From global biodiversity loss to No Net Loss in the EU?

A global prob­lem: the loss of bio­di­ver­sity on the polit­i­cal agenda

The nat­ural world is going down. Many species and their habi­tats, and ecosys­tem as a whole, are threat­ened by human activ­i­ties. A broad con­sen­sus exists among sci­en­tists, politi­cians, busi­nesses and in civil soci­ety as a whole that bio­di­ver­sity loss is one of the biggest chal­lenges that we are facing.

This is a prob­lem not only because of the intrin­sic value of nature but also because humans rely on a healthy envi­ron­ment as the basis for their exis­tence (see Mil­le­nium Ecosys­tem assess­ment, Global Envi­ron­men­tal Out­look).

As a result, pol­i­tics have declared that actions need to be taken to halt this global loss urgently and imme­di­ately. The prob­lem as such is not new. But it wasn’t until 1992 when the world’s lead­ers decided that it was time for a par­a­digm shift.

The result was the Con­ven­tion on Bio­log­i­cal Diver­sity (CBD) which since then has been rat­i­fied by 168 states and the Euro­pean Union. It com­bines the preser­va­tion of the diver­sity of species and habi­tats and the genetic diver­sity with the sus­tain­able use of the nat­ural resources.

Many states have elab­o­rated national bio­di­ver­sity strate­gies and action plans to enforce the goals of the CBD at national or regional level. For instance the Euro­pean Union has adopted its 2020 Bio­di­ver­sity Strat­egy. The strat­egy includes a com­mit­ment to halt “the loss of bio­di­ver­sity and the degra­da­tion of ecosys­tem ser­vices in the EU by 2020, and restor­ing them in so far as pos­si­ble” (EU 2020 Bio­di­ver­sity Strat­egy).

As pre­vi­ous com­mit­ments to halt bio­di­ver­sity loss haven’t proven to be effec­tive two trends are impor­tant to note with regard to a pol­icy change: the first is a stronger focus on restora­tion as part of the con­cept of “No Net Loss” and the sec­ond is the pro­mo­tion of “new and inno­v­a­tive instru­ments and strate­gies” to achieve “No Net Loss”.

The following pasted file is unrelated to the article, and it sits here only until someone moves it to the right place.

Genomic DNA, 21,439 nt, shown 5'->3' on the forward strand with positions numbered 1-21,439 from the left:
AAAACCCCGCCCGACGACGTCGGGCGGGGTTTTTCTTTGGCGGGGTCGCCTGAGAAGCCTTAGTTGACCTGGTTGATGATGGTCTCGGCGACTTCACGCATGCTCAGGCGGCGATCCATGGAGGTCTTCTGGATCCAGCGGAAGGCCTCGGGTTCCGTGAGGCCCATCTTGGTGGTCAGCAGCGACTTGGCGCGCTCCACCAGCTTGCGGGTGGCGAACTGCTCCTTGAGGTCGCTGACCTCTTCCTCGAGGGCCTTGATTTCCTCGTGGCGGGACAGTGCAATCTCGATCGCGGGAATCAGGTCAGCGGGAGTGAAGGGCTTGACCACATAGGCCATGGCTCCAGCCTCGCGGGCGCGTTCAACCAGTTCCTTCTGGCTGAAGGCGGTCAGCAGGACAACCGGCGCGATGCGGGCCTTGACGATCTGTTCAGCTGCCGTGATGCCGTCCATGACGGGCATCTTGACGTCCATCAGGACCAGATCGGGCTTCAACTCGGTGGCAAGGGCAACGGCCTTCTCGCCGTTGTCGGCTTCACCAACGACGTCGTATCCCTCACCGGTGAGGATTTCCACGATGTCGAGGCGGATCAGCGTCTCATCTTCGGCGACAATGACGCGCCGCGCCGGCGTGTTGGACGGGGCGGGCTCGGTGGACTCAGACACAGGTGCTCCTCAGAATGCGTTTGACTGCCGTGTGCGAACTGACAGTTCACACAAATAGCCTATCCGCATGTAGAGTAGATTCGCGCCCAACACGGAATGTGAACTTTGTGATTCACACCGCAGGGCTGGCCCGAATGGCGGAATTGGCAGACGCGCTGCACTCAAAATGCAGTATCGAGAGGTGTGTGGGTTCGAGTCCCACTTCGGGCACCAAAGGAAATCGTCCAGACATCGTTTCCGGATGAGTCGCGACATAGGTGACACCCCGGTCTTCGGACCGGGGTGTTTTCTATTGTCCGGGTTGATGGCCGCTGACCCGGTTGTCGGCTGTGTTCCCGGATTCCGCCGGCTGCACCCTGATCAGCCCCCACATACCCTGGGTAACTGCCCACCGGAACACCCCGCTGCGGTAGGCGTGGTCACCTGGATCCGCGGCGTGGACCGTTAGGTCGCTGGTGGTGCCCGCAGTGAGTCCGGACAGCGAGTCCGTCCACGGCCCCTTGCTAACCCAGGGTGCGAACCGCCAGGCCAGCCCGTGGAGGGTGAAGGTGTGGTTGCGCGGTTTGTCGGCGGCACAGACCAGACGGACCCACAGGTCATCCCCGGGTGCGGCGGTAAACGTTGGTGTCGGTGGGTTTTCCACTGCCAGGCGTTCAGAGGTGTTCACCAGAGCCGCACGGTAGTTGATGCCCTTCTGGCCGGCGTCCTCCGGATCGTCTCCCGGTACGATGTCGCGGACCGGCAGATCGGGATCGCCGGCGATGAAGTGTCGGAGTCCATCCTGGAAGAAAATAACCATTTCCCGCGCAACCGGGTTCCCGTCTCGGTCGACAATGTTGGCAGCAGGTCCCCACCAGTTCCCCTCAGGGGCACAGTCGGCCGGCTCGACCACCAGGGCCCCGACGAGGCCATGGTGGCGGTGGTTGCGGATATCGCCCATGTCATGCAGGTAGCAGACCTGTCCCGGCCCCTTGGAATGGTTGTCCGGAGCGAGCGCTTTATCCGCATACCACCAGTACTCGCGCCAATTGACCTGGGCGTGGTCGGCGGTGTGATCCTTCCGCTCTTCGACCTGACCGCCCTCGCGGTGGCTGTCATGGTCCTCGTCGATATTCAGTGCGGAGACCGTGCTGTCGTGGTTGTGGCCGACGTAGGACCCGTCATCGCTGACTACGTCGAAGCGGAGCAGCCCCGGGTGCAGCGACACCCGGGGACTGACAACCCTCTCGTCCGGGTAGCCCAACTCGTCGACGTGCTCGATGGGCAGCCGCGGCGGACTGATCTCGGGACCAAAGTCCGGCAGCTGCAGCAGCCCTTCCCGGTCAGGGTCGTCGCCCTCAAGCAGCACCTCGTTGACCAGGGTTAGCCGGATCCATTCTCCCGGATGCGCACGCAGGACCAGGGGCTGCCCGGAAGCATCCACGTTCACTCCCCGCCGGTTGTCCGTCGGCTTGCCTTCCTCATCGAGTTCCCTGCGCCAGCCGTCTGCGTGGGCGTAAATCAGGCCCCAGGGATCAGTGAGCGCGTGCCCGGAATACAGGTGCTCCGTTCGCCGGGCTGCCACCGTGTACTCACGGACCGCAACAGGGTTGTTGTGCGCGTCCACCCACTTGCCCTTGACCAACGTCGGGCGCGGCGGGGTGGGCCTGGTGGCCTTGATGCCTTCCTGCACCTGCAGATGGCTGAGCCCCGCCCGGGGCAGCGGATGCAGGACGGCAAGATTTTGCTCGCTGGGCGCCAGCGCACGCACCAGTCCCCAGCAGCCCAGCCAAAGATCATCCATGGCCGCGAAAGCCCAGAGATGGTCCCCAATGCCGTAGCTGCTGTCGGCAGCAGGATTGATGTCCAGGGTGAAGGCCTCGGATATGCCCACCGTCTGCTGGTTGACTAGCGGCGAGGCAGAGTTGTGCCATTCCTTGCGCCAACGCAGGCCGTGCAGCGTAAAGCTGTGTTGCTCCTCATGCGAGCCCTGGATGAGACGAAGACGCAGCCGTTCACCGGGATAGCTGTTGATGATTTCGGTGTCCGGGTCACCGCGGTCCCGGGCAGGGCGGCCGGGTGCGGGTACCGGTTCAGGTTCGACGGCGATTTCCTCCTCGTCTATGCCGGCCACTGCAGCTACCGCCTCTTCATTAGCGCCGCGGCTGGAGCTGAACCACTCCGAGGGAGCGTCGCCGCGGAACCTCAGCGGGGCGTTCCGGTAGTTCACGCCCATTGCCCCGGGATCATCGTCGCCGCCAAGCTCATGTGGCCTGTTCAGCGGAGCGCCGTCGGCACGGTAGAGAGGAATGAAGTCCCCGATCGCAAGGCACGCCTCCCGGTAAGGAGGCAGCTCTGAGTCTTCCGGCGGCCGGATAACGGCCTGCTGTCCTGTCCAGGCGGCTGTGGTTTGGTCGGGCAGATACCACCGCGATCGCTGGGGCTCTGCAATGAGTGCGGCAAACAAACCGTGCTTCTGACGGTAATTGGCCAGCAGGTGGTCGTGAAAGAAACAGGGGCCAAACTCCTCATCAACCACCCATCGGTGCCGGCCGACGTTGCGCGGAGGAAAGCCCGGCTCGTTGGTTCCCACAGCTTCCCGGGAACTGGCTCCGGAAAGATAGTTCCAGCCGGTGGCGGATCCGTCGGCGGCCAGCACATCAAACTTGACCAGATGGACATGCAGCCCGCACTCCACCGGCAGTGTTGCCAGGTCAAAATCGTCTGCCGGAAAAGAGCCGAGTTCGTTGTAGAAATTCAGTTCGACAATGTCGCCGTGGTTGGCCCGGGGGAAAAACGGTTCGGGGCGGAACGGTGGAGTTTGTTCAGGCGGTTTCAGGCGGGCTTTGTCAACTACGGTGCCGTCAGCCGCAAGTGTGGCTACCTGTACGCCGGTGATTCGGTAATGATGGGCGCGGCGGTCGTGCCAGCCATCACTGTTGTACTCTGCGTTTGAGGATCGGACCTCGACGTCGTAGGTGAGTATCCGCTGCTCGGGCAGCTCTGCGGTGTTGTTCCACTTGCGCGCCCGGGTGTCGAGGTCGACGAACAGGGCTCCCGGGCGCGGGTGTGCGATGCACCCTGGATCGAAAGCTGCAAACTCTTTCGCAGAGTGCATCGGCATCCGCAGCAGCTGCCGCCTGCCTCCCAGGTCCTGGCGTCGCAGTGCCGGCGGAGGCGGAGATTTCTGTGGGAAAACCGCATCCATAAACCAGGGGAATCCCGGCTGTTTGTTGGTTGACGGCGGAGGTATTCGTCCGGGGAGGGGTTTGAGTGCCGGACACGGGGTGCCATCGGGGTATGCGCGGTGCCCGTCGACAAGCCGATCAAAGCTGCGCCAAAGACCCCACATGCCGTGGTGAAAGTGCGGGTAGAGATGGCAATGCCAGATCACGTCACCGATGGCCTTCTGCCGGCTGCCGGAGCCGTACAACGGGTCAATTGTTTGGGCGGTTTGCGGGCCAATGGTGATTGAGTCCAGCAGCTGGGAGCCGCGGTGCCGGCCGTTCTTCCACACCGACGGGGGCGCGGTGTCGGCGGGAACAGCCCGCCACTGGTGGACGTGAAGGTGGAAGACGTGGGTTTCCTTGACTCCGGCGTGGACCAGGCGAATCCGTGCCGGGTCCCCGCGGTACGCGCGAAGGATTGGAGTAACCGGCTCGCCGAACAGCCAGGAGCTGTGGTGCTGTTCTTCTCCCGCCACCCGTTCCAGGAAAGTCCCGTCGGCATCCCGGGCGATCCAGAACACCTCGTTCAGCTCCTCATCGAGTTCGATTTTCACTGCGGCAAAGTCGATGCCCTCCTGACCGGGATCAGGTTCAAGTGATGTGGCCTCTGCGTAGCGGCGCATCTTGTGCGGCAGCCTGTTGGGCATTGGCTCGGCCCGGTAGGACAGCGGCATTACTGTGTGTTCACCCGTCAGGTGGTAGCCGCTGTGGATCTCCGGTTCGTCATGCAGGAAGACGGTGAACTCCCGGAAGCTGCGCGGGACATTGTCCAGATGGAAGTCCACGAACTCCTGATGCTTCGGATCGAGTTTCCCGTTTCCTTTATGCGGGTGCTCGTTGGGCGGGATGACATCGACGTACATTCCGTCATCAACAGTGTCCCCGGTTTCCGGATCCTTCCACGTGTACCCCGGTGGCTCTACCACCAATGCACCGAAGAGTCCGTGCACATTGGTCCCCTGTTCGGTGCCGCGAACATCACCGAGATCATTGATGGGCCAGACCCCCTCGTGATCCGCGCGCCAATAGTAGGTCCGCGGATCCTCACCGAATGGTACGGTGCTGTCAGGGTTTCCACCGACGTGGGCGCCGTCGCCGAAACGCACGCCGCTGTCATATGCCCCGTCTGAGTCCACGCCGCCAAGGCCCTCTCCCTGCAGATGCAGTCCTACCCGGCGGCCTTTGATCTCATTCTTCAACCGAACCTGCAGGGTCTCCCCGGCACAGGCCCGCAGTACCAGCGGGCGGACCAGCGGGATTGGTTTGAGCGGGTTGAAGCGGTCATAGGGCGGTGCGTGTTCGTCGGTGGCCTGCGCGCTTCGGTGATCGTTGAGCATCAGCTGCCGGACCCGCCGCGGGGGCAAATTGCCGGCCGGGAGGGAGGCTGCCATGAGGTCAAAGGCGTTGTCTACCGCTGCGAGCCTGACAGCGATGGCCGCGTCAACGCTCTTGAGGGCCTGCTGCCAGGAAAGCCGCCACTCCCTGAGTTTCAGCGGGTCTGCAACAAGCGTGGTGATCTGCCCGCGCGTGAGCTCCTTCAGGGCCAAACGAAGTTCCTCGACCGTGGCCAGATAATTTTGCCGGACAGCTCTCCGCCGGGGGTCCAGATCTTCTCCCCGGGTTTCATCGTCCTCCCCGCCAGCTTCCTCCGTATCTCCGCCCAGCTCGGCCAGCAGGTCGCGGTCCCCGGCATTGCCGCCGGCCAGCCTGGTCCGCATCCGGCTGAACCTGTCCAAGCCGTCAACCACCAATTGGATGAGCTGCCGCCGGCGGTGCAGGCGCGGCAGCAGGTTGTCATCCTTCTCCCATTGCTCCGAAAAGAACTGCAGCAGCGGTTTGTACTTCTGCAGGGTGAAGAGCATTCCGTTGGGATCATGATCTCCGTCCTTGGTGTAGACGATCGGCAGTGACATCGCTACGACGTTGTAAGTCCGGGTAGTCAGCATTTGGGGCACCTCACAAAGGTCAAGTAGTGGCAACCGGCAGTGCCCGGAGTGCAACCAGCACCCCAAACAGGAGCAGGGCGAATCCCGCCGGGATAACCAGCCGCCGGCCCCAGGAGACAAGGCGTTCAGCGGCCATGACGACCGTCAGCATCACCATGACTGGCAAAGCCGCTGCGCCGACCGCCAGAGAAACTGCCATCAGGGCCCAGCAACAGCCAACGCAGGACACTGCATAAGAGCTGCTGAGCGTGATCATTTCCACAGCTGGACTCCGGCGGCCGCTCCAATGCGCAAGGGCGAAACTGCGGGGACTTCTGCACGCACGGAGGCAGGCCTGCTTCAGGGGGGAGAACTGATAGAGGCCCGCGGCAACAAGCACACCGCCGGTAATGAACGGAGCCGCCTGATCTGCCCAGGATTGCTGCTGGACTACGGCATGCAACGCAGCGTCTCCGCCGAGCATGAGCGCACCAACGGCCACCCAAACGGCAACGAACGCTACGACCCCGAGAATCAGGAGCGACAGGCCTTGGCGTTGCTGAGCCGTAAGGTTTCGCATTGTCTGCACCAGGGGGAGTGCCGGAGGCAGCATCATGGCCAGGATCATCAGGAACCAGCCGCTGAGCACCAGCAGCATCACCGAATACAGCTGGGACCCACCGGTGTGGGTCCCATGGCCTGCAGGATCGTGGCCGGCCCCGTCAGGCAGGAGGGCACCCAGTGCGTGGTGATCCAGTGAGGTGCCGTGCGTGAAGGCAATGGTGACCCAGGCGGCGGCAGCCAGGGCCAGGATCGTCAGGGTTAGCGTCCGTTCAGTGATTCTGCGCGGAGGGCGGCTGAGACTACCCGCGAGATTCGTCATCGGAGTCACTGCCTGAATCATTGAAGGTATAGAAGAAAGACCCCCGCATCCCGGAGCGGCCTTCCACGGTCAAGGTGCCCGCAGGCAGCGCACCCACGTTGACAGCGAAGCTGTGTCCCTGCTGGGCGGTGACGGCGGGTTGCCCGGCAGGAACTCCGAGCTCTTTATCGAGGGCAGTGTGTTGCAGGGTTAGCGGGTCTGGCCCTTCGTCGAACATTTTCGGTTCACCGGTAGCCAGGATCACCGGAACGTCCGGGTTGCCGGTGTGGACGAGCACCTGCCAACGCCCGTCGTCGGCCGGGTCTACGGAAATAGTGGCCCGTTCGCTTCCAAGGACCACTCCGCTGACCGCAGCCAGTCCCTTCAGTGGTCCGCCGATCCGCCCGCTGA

Pol­icy change towards restora­tion as part of the con­cept of “No Net Loss”

The first obser­va­tion is a stronger focus on restora­tion (or com­pen­sa­tion) to coun­ter­bal­ance the loss, in addi­tion to con­tin­ued con­ser­va­tion efforts (which alone can’t achieve the goal of halt­ing the loss).

In this regard, tar­get 2 of the Euro­pean Bio­di­ver­sity Strat­egy claims to main­tain and enhance ecosys­tems and their ser­vices “by estab­lish­ing green infra­struc­ture and restor­ing at least 15% of degraded ecosys­tems”. Sup­port­ing actions include the devel­op­ment of a strate­gic frame­work to set pri­or­i­ties for ecosys­tem restora­tion at sub-national, national and EU level (Action 6a), a Green Infra­struc­ture Strat­egy by 2012 (action 6b), and an ini­tia­tive to ensure there is no net loss of ecosys­tems and their ser­vices (e.g. through com­pen­sa­tion or off­set­ting schemes) by 2015 (action 7b) (both ini­ti­ated by the Euro­pean Commission).

The con­cept of “No Net Loss” is being named as a key ele­ment. But what is the dif­fer­ence between “No Loss” and “No Net Loss”? While “No loss” would tech­ni­cally mean that no loss and con­se­quently no devel­op­ment shall be admis­si­ble at all (which in prac­tice won’t work), the term “net” in “No Net Loss” refers to the over­all bal­ance of loss and gain. This means that all envi­ron­men­tal losses need to be coun­ter­bal­anced by envi­ron­men­tal gains (which may only be pos­si­ble through restora­tion, e.g. plant­ing trees for cut­ting trees) to main­tain the sta­tus quo in terms of “No Net Loss” (that this con­cept is both com­plex and con­tro­ver­sial has been high­lighted again and again).